Critical to some Florida car accident cases is the testimony of an expert on accident reconstruction. Often it is unclear what actually happened–the parties either don’t remember or have grossly different accounts of the events. In those cases, an accident reconstruction expert can shed light on all that is unknown by using concrete, certain facts. The other side may not want that expert to testify. When is it appropriate for the court to prohibit the testimony or accompanying evidence?
In a recent case, a couple was driving north in Florida and stopped at a stop sign at an intersection. As the driver turned left, his car hit the plaintiff’s vehicle as it approached from the left, causing the plaintiff’s car to spin and hit a palm tree. The plaintiff was thrown out of his vehicle and suffered significant injury.
The single driver sued the couple, claiming that the husband’s negligence in entering into his lane of traffic caused the crash and his injuries. The defendants argued that the plaintiff caused the accident by going over the posted 35 mph speed limit, a fact they supported on the basis of the husband stopping at a stop sign and not seeing the plaintiff. They also pointed to the physical damage, the final resting point of the vehicles and the plaintiff’s failure to wear a seatbelt as evidence that his injuries were his own fault.
The defendants also wanted to introduce an accident reconstruction expert’s testimony on the speed and direction of the driver’s body within the car. His analysis was based on a government computer program that also produced a video simulation. Based on the program, the expert was willing to testify that the plaintiff was driving 57 mph.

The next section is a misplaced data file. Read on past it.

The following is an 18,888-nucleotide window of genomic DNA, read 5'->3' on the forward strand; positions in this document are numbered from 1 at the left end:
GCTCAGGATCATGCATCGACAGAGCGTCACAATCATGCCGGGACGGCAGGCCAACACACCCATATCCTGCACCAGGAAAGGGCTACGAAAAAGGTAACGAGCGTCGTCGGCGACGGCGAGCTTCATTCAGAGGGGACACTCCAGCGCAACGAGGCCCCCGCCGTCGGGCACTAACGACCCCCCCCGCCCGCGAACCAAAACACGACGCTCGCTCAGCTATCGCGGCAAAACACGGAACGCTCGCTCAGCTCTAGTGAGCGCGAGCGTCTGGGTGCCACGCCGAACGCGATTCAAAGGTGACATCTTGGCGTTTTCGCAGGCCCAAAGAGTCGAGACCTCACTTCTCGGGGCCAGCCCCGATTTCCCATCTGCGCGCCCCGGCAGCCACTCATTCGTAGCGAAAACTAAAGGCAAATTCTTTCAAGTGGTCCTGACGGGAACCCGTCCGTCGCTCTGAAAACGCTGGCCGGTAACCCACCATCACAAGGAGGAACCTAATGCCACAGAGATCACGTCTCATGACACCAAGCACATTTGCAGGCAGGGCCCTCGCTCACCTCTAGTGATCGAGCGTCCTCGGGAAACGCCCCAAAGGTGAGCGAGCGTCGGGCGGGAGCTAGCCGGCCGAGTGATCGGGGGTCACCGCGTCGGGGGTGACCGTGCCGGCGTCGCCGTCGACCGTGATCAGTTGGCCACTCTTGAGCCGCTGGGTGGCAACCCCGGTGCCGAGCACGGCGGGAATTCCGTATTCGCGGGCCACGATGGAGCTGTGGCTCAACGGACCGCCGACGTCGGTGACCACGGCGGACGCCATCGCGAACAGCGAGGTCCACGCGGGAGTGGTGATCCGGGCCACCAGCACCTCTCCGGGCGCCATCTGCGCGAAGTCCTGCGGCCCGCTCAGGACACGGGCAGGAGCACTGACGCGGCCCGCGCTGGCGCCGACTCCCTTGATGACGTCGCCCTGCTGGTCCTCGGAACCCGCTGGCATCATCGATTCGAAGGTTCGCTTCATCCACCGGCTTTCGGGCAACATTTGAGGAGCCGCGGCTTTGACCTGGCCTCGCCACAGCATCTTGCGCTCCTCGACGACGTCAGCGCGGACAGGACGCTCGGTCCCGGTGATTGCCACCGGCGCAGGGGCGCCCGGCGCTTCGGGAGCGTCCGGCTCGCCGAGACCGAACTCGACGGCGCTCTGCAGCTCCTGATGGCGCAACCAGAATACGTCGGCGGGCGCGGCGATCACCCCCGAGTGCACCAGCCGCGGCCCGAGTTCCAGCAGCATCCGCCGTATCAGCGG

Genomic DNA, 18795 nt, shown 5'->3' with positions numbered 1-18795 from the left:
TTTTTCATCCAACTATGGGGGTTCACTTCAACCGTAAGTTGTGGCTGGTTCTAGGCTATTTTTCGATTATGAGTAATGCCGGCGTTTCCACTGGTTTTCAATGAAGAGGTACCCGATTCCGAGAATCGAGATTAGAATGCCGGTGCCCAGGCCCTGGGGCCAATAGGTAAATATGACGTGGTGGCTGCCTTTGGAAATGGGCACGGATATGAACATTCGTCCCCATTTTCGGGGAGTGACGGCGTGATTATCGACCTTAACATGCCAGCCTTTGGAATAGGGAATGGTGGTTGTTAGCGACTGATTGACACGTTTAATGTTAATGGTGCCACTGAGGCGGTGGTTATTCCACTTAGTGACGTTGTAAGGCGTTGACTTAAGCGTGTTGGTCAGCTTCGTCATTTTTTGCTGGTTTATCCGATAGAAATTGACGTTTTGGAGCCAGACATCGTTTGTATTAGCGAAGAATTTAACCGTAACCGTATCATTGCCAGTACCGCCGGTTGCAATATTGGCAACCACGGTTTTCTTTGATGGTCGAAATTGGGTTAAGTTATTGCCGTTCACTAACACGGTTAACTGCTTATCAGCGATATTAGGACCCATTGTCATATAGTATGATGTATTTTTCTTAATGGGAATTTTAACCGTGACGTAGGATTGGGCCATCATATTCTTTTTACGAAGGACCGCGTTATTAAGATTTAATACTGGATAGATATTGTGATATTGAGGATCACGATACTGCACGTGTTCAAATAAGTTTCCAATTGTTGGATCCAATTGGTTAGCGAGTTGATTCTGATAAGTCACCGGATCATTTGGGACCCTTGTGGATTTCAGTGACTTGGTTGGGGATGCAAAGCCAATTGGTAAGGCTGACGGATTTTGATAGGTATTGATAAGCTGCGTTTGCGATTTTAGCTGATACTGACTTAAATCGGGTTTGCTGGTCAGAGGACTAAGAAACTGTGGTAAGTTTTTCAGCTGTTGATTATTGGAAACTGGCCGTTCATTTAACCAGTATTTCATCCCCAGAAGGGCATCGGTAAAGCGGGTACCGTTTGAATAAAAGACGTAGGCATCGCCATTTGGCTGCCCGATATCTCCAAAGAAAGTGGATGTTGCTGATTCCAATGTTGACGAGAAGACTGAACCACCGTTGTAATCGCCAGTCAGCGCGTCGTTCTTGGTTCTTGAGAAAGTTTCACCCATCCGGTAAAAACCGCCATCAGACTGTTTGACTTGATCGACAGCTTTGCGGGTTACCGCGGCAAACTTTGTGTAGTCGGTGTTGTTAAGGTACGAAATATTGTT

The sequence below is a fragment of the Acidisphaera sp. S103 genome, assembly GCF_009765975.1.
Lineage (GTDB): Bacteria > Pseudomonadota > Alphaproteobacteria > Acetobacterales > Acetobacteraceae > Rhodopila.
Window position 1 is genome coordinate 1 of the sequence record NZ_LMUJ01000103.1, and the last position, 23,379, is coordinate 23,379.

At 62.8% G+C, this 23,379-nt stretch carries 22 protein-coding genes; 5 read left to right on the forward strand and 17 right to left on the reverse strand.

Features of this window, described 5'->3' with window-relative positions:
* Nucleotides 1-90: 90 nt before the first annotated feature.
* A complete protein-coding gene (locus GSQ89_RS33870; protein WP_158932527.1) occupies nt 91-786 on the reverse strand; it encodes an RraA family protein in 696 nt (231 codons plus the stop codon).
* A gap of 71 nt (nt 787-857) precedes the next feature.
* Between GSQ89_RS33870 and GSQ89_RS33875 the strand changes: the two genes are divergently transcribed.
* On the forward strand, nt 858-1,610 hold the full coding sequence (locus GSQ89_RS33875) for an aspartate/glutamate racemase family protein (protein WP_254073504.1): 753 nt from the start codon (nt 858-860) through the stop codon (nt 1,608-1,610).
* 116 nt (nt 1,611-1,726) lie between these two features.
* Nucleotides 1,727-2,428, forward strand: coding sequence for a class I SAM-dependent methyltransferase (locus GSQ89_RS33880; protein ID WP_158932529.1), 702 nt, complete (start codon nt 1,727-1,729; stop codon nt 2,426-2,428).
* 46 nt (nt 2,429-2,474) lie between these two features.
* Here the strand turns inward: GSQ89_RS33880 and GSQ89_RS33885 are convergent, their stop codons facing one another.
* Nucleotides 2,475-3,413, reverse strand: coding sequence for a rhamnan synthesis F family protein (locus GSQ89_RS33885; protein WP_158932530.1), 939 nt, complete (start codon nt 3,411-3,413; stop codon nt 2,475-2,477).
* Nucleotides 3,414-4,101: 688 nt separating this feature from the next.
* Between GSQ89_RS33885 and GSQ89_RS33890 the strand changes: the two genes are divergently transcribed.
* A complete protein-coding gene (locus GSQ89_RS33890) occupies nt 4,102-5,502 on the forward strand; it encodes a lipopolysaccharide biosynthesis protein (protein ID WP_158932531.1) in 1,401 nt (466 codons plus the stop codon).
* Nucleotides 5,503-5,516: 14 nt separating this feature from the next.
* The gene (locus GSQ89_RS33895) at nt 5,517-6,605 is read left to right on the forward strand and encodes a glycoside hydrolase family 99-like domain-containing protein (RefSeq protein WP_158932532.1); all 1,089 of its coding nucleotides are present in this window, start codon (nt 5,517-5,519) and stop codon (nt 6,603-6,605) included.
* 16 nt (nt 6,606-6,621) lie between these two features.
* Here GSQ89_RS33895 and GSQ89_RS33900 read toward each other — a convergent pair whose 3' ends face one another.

The plaintiff made a motion to block both the expert’s testimony and the video simulation, arguing that the cars in the video were different kinds than those in the accident. He also argued whether the program had been developed using accidents with the same specific features as this accident, including the vehicle hitting the tree.
The expert was also willing to contradict the plaintiff’s expert who planned to testify that the accident caused the seat belt to disengage. Again, this opinion was based on the computer simulation program. The plaintiff sought to exclude this, too, arguing that the evidence was being presented in order to show the plaintiff was thrown from the car. He argued that whether he was ejected from the car was a question of fact.
The trial court ruled to exclude the video simulation and also prevented the defense expert from offering opinions as to speed and the seatbelt theory. It argued that the prejudice of showing the video simulation outweighed its value as proof and the expert’s methods were not generally accepted in the engineering community. The judge concluded that the simulation’s results might be right, but a jury might place unfair weight on it.
The jury returned a verdict for the plaintiff, but found him 25% liable for his own injuries. The couple appealed on the grounds that it was error for the trial judge to exclude the evidence from their accident reconstruction expert.
The appellate court explained that it would defer to the trial court’s explanation that the simulation might unduly lead to the jury deferring the expert’s opinion. On the other hand, it explained that the opinions of the expert were formed using scientifically accepted calculations involving the weights and distances of this specific accident.
The fact that different vehicles were involved in the simulation versus real life was irrelevant and “purely visual.” The appellate court reversed the lower court, requiring a new trial.
If you are injured in a car accident caused by someone else, call the experienced personal injury attorneys at Friedman, Rodman & Frank toll-free for a free consultation at (877) 448-8585.
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